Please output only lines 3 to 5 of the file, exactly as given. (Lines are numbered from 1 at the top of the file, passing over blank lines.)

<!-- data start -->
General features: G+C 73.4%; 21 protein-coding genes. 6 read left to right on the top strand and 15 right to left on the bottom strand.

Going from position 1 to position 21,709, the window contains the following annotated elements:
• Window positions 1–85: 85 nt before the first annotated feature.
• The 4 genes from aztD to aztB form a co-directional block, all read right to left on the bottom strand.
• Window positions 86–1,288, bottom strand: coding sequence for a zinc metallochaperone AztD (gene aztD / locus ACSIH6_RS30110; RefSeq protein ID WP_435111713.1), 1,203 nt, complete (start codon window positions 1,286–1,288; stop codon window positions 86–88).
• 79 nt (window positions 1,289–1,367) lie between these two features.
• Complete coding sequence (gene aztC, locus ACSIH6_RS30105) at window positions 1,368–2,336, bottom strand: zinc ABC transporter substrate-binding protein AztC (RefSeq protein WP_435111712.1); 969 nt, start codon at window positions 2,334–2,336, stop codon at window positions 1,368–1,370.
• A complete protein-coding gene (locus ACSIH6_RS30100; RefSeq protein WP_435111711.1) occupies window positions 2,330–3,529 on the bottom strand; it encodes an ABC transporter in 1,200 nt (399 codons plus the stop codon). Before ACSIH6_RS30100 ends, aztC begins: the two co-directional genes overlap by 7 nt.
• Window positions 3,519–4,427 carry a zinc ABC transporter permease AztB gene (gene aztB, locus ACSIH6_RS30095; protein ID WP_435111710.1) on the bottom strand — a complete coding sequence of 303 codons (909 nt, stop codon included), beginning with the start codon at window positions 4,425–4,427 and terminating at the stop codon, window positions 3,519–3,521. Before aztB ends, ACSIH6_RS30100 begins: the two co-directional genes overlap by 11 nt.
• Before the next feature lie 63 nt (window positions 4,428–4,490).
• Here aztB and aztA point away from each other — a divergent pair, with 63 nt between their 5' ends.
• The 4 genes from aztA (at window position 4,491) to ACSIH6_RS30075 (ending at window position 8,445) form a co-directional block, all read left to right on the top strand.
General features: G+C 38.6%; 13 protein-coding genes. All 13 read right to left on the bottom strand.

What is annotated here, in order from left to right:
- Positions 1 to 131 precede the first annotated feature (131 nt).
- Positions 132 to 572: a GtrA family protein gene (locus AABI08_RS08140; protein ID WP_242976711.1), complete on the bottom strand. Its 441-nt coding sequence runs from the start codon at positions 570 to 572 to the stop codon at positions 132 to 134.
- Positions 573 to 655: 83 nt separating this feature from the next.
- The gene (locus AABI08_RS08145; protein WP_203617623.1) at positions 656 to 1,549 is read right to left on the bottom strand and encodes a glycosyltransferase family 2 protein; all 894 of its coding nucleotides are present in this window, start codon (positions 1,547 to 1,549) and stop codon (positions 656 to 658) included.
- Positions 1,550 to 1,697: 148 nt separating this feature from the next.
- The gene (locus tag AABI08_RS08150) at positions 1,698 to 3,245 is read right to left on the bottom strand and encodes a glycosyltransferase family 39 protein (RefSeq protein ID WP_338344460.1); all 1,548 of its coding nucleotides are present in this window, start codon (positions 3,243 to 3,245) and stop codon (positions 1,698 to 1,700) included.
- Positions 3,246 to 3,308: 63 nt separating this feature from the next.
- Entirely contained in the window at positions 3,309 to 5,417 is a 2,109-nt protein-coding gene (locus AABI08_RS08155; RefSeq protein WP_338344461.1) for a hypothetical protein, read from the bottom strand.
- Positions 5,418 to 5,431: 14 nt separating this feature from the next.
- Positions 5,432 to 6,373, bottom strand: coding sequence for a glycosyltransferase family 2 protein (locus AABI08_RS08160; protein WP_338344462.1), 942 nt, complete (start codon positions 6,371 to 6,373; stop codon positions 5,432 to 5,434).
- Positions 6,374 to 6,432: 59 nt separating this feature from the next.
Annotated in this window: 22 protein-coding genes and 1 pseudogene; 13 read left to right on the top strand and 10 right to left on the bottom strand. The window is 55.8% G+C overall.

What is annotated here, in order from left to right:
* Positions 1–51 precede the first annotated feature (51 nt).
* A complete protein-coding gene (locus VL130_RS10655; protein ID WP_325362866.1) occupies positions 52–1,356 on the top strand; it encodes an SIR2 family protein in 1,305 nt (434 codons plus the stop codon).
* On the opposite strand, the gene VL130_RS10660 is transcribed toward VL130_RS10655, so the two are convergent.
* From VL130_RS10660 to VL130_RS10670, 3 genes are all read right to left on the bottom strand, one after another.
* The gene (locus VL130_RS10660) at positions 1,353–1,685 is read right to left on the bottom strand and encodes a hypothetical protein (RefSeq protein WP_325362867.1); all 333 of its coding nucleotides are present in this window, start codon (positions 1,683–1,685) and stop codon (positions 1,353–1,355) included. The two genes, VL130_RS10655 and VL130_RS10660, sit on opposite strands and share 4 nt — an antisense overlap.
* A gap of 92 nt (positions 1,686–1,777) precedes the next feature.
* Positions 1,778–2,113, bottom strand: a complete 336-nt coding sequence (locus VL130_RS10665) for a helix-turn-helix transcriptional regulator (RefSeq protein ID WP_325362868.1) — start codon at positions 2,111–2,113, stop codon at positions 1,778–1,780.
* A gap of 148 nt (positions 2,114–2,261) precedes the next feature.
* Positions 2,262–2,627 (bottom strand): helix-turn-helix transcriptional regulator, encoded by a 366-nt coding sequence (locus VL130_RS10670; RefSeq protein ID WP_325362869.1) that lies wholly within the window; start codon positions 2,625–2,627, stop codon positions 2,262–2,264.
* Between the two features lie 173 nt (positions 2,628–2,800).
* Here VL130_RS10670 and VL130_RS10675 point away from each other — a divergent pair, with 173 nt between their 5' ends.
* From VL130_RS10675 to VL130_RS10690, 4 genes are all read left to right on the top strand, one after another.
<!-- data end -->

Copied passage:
• Window positions 1–85: 85 nt before the first annotated feature.
• The 4 genes from aztD to aztB form a co-directional block, all read right to left on the bottom strand.
• Window positions 86–1,288, bottom strand: coding sequence for a zinc metallochaperone AztD (gene aztD / locus ACSIH6_RS30110; RefSeq protein ID WP_435111713.1), 1,203 nt, complete (start codon window positions 1,286–1,288; stop codon window positions 86–88).